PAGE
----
As a cycling coach it is so easy to focus on the technical details such as speed, power and aerodynamics but an often overlooked and I would argue equally important aspect is the relationship that forms between coach and athlete.
In the modern world of remote coaching packages, it is often hard to understand how a good relationship can be formed. I think all of the cycling and triathlon coaches I work with would like to be standing at the side of the road cheering their athletes on or discussing the latest performance over a coffee but often, despite our best efforts, this isn’t always possible within the confines of remote coaching. However, I have found that it is still possible to build a strong relationship by communicating frequently, making time to listen and having empathy for the people I coach.
In my 4-5 years as a cycling coach I have always found that the people who engage with me are the ones that perform the best and achieve their goals. It is such as an important aspect and in my opinion, it is at least in part for the following reasons –
Accountability – when a good relationship is formed the coach and athlete become accountable to each other. Neither wants to let the other down and this drives both to do their best and perform well
Trust – When you are asking someone to put their athletic career in your hands, they need to develop trust. This is the athlete’s passion and often a significant financial and time investment. So, they want to trust that what you are asking them to do is the right thing. This only comes with the commitment to build the relationship through listening, reassurance and honesty. It works both ways too, the coach needs to trust that feedback provided by the athlete is accurate and truthful, or the training could be wrong!
Enjoyment – We all need to enjoy our sports, or what’s the point?! Having a good relationship between athlete and coach makes the process so much more enjoyable and If both are having fun, they will perform much better and be motivated to succeed. A little banter (or in some case, a lot) will help take the pressure off and lift the spirits.
I have established some strong and long-lasting relationships with the athletes I coach but it doesn’t always work out. I would say that it is such an important part of coaching that when you don’t click with an athlete it is worth them moving on to a different coach, so they are more likely to achieve their goals. There isn’t a lot of point in struggling on without achieving the accountability, trust and enjoyment parts of coaching.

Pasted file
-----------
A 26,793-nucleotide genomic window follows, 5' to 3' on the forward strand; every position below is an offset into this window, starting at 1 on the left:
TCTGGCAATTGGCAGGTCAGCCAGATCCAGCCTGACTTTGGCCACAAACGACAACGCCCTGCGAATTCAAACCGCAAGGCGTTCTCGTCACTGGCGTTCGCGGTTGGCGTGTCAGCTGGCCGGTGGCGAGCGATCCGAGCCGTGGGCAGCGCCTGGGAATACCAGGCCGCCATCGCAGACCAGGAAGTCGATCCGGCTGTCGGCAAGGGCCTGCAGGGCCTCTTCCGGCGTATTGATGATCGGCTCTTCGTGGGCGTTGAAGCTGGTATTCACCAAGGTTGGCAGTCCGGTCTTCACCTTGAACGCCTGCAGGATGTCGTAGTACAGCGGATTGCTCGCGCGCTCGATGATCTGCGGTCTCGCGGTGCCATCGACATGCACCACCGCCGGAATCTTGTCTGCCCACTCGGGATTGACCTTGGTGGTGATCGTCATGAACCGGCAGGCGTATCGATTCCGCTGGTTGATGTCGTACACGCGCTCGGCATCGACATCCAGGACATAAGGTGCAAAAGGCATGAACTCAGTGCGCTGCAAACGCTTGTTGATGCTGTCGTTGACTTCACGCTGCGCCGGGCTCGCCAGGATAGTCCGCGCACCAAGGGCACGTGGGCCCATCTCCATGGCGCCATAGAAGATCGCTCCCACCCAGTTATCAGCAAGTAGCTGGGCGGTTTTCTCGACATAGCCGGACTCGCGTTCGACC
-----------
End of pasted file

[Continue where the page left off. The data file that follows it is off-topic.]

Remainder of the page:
If you are an athlete or a coach and you are wondering how you can help to build a good coaching relationship here are a few tips –
Respect their time – coaches and athletes need down time away from training and numbers!
Be honest in your feedback – its always better to voice any doubts, health concerns or areas for improvement than to press on in silence
Say thank you – I always try to thank my athletes for their hard work and its nice when they thank me back!
Be adaptable – Sometimes people need more support, sometimes they need less and its ok to adapt your approach depending on what is going in their training and personal lives
Ask questions – none of us are mind readers so its important to ask questions if you have any doubt, for example, ‘why am I doing this session?’, ‘how can I do it better?’, ‘how are you feeling?’ and ‘anything I can help with?’ etc.
Hopefully this has provided a few ideas and got you thinking about the important of the coaching relationship. It takes time, it takes effort, but even with remote coaching it is possible and well worth it. Often, it could be the vital part that’s missing…